The AIDS United Public Policy Committee (PPC) has released its own statement regarding the sexual transmission risk of a person living with HIV who is on treatment and has an undetectable viral load. The PPC statement also lists three ways the information can be applied in the real world.

As the nation’s largest and longest-running coalition of community-based HIV/AIDS groups, AIDS United PPC includes 44 members, such as AIDS Alabama, Housing Works, Los Angeles LGBT Center, AIDS Foundation of Chicago, the Latino Commission on AIDS, the National Black Justice Coalition, Project Inform and the Harm Reduction Coalition.

Dated March 6, 2017, the AIDS United PPC statement reads as follows:

Substantial evidence strongly demonstrates that a person living with HIV who has a sustained, undetectable viral load cannot sexually transmit HIV to another person. Continued analysis of large-scale clinical trials has shown zero cases of HIV sexual transmission. This expands on prior data that the risk of HIV transmission from a person living with HIV who is on antiretroviral therapy and has achieved an undetectable viral load (viral suppression) in their blood for at least 6 months is negligible to non-existent.


Too many people living with HIV are not getting the message of this benefit of treatment and sustained viral suppression from their clinical providers or the HIV education and advocacy community. Understanding that maintaining viral suppression through successful anti-retroviral therapy not only maintains health but also prevents transmission can encourage people living with HIV to initiate and adhere to treatment regimens and may help reduce HIV-related stigma. We acknowledge, however, that social and structural barriers exist that prevent some people living with HIV from achieving viral suppression.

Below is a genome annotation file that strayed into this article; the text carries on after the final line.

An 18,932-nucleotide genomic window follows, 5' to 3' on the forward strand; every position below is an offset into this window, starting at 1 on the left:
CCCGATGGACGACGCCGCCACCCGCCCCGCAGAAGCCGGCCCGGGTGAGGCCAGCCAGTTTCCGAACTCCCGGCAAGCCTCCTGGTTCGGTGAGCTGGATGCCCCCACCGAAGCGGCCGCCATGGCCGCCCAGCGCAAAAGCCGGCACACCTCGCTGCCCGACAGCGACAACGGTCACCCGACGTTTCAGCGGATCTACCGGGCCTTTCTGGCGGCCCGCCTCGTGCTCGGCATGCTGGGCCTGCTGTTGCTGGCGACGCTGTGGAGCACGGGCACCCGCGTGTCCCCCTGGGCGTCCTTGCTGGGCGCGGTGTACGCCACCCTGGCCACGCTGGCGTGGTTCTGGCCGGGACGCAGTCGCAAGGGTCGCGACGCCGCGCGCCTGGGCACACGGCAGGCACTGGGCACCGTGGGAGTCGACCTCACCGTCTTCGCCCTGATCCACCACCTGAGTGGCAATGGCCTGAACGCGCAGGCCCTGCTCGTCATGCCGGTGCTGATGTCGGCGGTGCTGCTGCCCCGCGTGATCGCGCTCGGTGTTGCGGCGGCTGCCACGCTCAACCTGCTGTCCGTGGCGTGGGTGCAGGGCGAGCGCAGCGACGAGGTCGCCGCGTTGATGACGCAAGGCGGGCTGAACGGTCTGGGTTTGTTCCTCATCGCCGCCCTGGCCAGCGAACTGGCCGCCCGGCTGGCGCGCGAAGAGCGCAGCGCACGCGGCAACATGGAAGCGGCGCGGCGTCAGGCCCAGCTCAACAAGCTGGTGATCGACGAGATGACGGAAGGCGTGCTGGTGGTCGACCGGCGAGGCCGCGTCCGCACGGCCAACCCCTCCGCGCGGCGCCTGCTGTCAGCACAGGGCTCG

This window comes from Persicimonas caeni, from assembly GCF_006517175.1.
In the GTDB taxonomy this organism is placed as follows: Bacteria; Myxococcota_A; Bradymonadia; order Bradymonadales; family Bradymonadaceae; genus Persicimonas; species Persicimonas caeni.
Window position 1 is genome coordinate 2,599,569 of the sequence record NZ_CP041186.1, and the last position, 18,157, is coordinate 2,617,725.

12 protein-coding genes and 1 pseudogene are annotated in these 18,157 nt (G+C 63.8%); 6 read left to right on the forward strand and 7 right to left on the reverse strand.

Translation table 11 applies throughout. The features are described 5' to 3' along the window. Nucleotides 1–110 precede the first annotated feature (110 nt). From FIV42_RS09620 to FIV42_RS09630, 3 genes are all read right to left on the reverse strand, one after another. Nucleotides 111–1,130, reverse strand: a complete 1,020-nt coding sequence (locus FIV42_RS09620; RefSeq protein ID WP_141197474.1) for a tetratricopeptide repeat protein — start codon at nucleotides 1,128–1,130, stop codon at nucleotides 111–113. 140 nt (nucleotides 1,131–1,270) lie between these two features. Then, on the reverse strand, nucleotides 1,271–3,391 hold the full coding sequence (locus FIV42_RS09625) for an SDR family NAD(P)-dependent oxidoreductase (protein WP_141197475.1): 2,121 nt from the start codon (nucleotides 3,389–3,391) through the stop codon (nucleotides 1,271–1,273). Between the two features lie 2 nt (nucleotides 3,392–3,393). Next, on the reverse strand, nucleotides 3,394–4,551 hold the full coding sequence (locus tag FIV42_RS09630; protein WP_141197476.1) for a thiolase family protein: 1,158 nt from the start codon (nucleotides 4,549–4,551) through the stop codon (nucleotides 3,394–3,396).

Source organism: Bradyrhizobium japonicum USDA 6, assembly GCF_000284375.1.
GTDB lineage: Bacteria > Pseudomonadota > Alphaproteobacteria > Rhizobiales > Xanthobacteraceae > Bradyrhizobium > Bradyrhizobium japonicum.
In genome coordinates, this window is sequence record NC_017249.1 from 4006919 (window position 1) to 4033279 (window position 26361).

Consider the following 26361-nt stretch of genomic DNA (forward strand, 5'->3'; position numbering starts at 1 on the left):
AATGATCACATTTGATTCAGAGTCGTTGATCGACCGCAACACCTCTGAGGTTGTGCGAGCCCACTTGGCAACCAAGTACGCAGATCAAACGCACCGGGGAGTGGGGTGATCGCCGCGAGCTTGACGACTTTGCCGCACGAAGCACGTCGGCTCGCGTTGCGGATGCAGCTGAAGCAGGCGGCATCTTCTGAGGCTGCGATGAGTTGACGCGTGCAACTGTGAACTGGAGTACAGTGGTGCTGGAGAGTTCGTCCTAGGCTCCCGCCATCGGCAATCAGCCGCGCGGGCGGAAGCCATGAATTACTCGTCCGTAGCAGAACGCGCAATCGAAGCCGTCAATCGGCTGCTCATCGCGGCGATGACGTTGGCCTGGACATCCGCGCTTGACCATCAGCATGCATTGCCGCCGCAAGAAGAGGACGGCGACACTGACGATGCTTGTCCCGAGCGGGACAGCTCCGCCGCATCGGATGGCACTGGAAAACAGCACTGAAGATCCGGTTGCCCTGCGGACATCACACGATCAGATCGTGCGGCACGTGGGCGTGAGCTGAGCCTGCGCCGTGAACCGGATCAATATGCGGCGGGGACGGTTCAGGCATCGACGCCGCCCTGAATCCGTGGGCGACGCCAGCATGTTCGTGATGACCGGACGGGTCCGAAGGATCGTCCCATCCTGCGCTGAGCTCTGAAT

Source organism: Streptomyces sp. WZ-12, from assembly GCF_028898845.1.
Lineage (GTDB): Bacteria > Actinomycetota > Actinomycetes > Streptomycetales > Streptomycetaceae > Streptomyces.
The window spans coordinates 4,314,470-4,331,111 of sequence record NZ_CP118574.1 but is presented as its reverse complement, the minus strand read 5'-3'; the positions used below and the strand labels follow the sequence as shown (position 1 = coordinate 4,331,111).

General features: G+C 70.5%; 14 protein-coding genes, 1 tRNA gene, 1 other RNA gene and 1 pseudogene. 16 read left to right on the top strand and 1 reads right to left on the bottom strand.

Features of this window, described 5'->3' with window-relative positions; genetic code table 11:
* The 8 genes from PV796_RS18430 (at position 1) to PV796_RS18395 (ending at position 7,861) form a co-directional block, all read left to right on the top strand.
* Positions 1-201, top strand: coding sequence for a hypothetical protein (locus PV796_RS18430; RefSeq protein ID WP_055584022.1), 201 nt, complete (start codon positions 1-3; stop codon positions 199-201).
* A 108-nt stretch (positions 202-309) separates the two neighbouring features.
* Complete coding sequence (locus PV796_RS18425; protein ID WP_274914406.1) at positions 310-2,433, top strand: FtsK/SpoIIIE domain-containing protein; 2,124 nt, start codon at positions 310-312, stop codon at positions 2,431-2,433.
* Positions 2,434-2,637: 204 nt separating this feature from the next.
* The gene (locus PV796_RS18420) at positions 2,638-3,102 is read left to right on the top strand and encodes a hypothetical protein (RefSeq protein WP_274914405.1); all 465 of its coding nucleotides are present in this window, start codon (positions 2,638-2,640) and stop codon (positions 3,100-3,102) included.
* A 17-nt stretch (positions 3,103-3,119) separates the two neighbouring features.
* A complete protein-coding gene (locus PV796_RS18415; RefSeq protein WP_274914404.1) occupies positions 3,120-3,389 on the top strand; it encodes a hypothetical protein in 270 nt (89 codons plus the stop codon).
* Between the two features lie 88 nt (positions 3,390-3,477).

Outdated HIV criminalization laws and policies in the U.S. do not reflect the current science related to HIV transmission risks. Scientific evidence about the reality of transmission risk based in this data about viral suppression and transmission risk has already had an impact on HIV criminalization statutes and prosecutions in Europe.


Therefore, AIDS United recommends:

  1. That providers and educators consistently share the message that new evidence demonstrates that a person living with HIV who has a sustained, undetectable viral load cannot sexually transmit HIV to another person.

  1. That the Department of Health and Human Services Antiretroviral Guidelines Committee examine this issue further and consider updating Guidelines language.

  1. That HIV criminal laws and policies in the United States be modernized to reflect the science related to viral suppression and HIV transmission risk.

In a press release about the PPC statement, AIDS United president and CEO Jesse Milan Jr. called the transmission evidence “a landmark development” that not enough people were hearing about. “This is a game changer because it makes achieving viral suppression bigger than people living with HIV taking care of their own health, it is also about taking care of others too. This development puts each one of us living with HIV at the forefront of stopping new infections, and gives everyone strong, clear and direct language to stop the stigma and move all communities faster towards ending the epidemic.”

In addition, AIDS United has signed on to the consensus statement issued by Prevention Access Campaign. That statement reads:

People living with HIV on ART with an undetectable viral load in their blood have a negligible risk of sexual transmission of HIV. Depending on the drugs employed it may take as long as six months for the viral load to become undetectable. Continued and reliable HIV suppression requires selection of appropriate agents and excellent adherence to treatment. HIV viral suppression should be monitored to assure both personal health and public health benefits.

For related POZ articles, read “NASTAD Releases Statement of HIV Transmission Risk When Undetectable” and “Does Undetectable Mean Uninfectious? The Challenge of Explaining HIV Study Results” or click #Undetectable.